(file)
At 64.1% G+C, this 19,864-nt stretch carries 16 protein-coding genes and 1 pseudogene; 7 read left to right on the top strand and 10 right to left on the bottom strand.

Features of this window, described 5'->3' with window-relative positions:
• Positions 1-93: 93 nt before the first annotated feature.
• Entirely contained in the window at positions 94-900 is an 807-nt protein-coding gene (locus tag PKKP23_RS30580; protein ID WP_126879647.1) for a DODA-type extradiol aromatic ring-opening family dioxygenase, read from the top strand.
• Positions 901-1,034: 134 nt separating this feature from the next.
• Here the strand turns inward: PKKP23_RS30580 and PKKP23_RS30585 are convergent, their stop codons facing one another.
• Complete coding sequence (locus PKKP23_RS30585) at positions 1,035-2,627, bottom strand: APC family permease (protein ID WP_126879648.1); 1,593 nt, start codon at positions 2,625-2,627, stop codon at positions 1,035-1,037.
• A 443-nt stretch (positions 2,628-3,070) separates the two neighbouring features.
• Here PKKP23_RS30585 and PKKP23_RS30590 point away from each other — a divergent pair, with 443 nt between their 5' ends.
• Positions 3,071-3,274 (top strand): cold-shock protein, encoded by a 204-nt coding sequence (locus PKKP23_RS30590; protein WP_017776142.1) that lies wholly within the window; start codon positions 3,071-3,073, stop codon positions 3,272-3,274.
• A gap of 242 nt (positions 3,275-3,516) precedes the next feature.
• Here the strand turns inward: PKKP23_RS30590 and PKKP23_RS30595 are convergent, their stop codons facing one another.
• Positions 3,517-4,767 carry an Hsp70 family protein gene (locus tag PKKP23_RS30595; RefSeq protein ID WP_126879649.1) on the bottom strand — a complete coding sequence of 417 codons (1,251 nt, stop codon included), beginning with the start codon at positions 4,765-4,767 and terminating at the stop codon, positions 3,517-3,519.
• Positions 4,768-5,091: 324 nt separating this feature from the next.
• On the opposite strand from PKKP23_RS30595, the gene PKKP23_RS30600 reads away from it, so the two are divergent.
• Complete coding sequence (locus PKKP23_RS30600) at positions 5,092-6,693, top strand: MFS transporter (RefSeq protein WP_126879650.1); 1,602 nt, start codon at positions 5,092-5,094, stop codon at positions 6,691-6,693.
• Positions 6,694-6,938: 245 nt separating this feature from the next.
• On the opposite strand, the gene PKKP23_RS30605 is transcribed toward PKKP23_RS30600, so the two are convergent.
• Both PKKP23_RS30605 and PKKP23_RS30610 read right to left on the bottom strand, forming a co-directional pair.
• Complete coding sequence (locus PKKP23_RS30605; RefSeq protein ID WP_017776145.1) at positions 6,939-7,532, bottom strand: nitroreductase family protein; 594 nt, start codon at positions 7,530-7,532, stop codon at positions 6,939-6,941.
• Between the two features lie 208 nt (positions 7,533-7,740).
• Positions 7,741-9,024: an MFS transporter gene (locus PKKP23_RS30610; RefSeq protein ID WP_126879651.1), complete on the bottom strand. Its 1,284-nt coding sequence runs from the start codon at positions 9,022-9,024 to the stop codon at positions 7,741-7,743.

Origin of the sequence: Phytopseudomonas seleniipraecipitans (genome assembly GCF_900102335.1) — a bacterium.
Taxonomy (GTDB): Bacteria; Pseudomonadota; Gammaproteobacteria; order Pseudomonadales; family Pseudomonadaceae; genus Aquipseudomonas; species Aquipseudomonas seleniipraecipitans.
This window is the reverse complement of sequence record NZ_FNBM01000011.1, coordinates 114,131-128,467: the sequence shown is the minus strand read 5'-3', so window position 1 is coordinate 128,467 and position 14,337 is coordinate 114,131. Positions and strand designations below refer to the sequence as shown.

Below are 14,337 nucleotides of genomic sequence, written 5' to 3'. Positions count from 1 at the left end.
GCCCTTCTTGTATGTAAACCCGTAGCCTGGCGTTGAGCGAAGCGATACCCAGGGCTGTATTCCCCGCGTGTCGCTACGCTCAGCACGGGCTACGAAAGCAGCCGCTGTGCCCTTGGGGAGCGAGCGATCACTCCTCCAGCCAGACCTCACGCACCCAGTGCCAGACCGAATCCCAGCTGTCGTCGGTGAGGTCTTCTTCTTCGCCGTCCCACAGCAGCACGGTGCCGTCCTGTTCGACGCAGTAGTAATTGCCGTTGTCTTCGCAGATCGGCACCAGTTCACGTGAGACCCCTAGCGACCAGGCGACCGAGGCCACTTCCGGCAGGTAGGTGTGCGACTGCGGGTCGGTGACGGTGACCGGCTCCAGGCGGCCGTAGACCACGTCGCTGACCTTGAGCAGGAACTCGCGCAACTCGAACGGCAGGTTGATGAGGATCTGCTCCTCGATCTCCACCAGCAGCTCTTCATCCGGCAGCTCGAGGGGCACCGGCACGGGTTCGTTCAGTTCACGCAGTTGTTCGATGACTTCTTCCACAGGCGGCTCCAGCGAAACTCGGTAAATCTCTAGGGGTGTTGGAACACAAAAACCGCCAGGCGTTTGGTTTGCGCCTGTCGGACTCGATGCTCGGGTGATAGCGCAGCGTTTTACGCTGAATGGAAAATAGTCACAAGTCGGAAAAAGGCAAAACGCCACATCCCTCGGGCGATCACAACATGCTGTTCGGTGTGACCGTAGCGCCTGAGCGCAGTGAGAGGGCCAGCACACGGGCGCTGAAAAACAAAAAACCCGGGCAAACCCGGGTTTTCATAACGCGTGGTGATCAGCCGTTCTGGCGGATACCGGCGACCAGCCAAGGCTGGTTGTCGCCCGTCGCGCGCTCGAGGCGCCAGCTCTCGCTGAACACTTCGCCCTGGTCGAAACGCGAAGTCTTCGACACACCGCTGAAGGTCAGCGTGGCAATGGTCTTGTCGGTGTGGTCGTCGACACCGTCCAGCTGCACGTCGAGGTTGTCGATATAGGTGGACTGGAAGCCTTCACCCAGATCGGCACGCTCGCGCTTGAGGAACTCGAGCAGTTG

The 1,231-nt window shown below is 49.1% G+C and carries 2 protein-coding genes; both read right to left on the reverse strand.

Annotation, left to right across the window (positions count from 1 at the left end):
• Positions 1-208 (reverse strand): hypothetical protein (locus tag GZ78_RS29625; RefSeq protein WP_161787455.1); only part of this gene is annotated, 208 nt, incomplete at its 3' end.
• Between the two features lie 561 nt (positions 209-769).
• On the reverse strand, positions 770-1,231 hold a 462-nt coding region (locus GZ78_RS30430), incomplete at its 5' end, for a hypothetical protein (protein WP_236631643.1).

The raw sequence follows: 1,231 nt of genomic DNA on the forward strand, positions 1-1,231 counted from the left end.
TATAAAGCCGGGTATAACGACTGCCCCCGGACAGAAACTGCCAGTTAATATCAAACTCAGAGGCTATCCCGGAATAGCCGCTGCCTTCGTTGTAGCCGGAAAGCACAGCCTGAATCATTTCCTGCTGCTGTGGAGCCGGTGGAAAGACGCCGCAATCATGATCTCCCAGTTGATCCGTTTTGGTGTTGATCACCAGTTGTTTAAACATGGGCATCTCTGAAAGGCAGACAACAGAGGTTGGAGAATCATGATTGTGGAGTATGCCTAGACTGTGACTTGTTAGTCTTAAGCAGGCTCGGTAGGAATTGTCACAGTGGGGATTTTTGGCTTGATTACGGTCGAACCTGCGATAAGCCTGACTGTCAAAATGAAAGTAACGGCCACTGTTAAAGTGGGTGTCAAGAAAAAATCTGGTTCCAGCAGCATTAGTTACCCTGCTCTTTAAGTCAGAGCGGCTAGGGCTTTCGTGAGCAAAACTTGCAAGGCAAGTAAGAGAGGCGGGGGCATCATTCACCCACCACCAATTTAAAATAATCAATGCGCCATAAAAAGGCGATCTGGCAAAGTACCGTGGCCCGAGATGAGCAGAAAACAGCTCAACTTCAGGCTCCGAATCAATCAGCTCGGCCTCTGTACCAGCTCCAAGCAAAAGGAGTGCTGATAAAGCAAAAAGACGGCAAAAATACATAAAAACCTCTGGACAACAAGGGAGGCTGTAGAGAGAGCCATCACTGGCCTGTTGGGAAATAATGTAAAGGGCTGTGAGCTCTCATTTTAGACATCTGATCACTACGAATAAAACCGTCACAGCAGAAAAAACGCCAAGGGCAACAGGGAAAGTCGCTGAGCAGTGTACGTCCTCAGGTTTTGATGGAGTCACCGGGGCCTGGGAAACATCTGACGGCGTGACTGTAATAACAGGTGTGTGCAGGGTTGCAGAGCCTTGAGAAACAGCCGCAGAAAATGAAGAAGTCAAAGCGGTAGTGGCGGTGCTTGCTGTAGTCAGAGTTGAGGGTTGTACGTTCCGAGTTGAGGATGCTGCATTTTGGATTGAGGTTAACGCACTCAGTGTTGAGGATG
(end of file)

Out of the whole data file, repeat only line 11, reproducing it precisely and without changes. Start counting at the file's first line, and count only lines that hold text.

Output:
• A gap of 242 nt (positions 3,275-3,516) precedes the next feature.